Catholics Pray For the Dead
If Protestants think they “got saved” when they were twelve, Catholics pray for our dead loved ones for years after their deaths. Nothing demonstrates the stark difference in teaching than this. Still many contemporary Catholics have lost this pious practice of praying for the dead, which is exceedingly evident at our funerals. There is such a contrast in the rite as it is experienced in our parishes these days. The official chants and prayers of the Church’s liturgy are still clearly prayers for the deceased, asking that the Lord will show the deceased His great mercy. But often times the families of the deceased choose music and give eulogies that demonstrate their complete confidence that heaven is a foregone conclusion for their loved who is already singing with the angels. Now in some cases, like when a pious Catholic grandmother who prayed her rosary constantly, and who was always reading her Bible or volunteering at her parish dies – then this hope might be understandable. But keep in mind that if our grandmothers were really that pious and Catholic, then they would want us to pray for them, too! Simply put, we stand outside our tradition when we presume salvation for anyone. And yet the secularized members of modern Catholic families can be surprised to learn that the priest is praying for their loved one. But that is exactly what we priests do. We pray for the dead. And we pray for our fellow clergy when they die, too (even popes!).
Our asking God to show His mercy to our deceased loved one is a good and holy thing. It reminds us that God will judge us, and that we need His mercy. In so doing, we have a truer understanding of God (the real God, and not some false god of our own making). The real God is not a genie. He does not come at our beck and call. He does not grant us wishes like a slave. And He does not open heaven for us just because we have said “open sesame.” God does not owe us salvation because of some formulaic declaration we made at the age of eleven when we “accepted Jesus Christ as our personal Lord and Savior.” The Lord is our judge. He has a choice to let us into heaven. He will assess our lives. He will separate the weeds from the wheat. He tells us that sometimes the seeds spring up fast, but wither out and do not persevere to the end. He tells us that perseverance is essential. He tells us that we will be judged by how we have shown charity and also by how we have lived our lives. The Lord comes to save sinners and He forgives sinners, but He always says, “Go and sin no more!” We need to understand this, because if we have a smug certainty of our salvation, then we often lose sight of the moral life. This is not good. Because, as Catholics, we are notsupposed to “sin boldly,” but rather we are called to boldly live the virtuous life!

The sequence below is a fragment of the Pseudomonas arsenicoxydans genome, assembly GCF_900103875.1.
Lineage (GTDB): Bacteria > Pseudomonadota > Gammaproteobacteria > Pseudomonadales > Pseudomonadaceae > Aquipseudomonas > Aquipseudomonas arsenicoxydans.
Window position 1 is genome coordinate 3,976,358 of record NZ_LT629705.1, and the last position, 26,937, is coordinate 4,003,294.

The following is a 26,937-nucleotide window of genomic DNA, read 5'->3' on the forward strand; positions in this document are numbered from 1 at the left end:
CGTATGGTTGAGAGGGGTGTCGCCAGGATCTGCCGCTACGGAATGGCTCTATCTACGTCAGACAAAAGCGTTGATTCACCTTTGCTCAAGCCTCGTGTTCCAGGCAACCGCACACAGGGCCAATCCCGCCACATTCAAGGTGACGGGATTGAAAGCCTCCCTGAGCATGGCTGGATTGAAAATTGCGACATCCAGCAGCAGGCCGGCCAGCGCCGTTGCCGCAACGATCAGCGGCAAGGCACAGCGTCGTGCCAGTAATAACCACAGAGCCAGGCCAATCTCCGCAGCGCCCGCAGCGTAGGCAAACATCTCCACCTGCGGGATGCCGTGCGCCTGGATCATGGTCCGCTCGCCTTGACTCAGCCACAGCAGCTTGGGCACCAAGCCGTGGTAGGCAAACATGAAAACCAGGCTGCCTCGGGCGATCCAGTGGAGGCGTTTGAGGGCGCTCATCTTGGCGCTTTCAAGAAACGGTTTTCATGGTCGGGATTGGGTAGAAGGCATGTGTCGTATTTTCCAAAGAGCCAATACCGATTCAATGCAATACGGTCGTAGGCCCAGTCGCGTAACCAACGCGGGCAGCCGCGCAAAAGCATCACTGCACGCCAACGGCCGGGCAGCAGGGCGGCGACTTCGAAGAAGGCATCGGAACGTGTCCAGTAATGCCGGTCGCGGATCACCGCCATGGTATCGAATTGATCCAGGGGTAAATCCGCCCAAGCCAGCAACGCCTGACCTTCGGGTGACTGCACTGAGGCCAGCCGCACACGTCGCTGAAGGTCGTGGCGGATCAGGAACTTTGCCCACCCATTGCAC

The Moral Life is the Good Life
Keep in mind that the Catholic Church teaches us that the Lord can choose to save people who may have no faith in Christ at all. He is God. He can choose whomever He chooses. We should not ask the Lord to be fair. We don’t really want Him to be fair, because we are all sinners. What we want is for the Lord to be merciful! We throw ourselves upon the mercy of the Judge! But while we all sin and fall short of the glory of God, this does not mean that we should not strive for virtue. And the idea of the virtues goes back before the time of the Church. Never forget that there were generations of our ancestors who lived before Christ was born. Clearly, if they are to be judged by Christ, He will not blame them for not believing in Him who had not yet come! Even today, there are those who have never heard the name of Jesus, but they may be good people. There are those who hold to a moral life for reasons that are outside of the Catholic Tradition, and we should respect them, because a virtuous life is a good life. The early Church welcomed many Stoics into her rank and file in the earliest centuries of our existence. Stoics were individuals who lived by a philosophy that embraced the moral life because they believed it was a good life, even if their initial motivation was not Christian faith. We might think of these folks as something like the fictional character of Atticus Finch in the novel To Kill a Mockingbird by Harper Lee. Atticus Finch lived a moral life and was a good man, but he was more a Stoic Sage than a Catholic Saint, and yet there are many parallels. Stoics were named for the Stoa, which was the columned school of ancient Athens that taught moral absolutes by which one should live in order to be happy. The old Stoic philosophers were attracted to Catholicism because of our emphasis on the moral life. Our Church held up moral absolutes and called the world to live by them in order to find a blessed life. Our teachings on the Christ also rounded out the Stoic’s philosophical inclinations and gave him hope and insight that his philosophy had lacked.